23.   Formal Walled Gardens of Tweedsmuir.


There are relics of a bygone age in the grounds of "Big Houses" in the form of formal walled gardens in Tweedsmuir Parish and in the adjacent southern end of Drumelzier Parish.   There are four in Tweedsmuir namely Oliver, The Manse, Menzion & Hearthstanes and three in Southern Drumelzier, Polmood, Kingledores & Patervan.  The Rev. Gray, Minister of Tweedsmuir, writing in the Third Statistical Account noted when commenting on the number of large houses in the Parish that "most, especially the older, possess rather big walled gardens".(1)  The following seven maps, the 6" to the mile of 1856 the first OS maps to show this amount of detail, are on the right and below - although the map series is dated 1856 the actual surveys were completed during the years prior to this date.  Oliver has the largest garden which in recent years has beeng brought back to the original.   Polmood does not in fact have a formal garden what they have instead is a tennis court that was surrounded by a hedge instead of a wall.  The court is still there!   The present garden that is nearest to the original design is that at the Manse - Glebe House - in Tweedsmuir.   The gardens were usually divided into four sections with divisional paths or in the case of Patervan only two secions.  A common feature was the siting of a tree in the exact centre of the gardens - was this a reference to the biblical Tree of Knowledge in the garden of Eden mentioned in Genesis 2-3?.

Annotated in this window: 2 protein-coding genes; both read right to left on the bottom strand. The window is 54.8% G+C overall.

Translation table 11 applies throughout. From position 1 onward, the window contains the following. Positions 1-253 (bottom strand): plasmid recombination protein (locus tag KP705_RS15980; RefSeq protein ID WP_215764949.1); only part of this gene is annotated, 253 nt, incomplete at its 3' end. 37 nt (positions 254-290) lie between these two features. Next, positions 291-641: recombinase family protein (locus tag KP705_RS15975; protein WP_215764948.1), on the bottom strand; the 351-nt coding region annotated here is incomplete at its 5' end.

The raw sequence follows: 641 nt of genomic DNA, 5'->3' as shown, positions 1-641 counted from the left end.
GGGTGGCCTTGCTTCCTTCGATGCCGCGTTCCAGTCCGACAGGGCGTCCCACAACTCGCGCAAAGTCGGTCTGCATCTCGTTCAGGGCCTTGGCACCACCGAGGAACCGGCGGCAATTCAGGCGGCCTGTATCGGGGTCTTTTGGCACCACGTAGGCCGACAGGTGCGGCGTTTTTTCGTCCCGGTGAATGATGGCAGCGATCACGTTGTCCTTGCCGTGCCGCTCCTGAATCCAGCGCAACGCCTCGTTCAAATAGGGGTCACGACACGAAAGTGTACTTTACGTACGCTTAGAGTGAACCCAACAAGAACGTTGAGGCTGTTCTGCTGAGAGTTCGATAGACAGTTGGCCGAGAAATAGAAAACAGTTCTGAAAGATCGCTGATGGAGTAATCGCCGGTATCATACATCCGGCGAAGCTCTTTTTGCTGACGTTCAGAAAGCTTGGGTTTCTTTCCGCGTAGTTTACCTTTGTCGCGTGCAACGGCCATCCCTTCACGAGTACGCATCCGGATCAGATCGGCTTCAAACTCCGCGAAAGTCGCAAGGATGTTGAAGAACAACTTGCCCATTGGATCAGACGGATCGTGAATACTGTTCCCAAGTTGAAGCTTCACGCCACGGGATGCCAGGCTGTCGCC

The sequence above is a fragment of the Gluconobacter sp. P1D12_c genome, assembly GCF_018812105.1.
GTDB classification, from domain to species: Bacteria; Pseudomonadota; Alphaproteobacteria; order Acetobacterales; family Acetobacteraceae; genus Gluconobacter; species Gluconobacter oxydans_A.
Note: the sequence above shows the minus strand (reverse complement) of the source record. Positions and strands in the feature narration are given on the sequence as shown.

The gardens were undoubtedly a status symbol along with the planting of broad leafed trees adjacent to the house.   Also the planting of Virginia Creeper Ivy against the walls of the house was popular.  It would also appear to be a time of the expansion of these houses or in the case of Hearthstanes a complete new large house that was constructed after the survey for the maps and between the census' dates of 1851 and 1861.  Polmood was also a new house built c1887 on the footprint of a previous ediface that had been in ruins for over a century.    Although I refer to these as big houses it is only Polmood that makes it into the booklet titled The Country Houses, Castles and Mansions of Peeblesshire.(2)















1)  Gray, W. P. G. Rev.; Third Statistical Account of Scotland, County of Peebles, Collins, Glasgow, 1964. p194.

2) Byrom, Bernard; The Country Houses, Castles and Mansions of Peeblesshire, Stenlake Publishing, 2014. p43 for Polmood.


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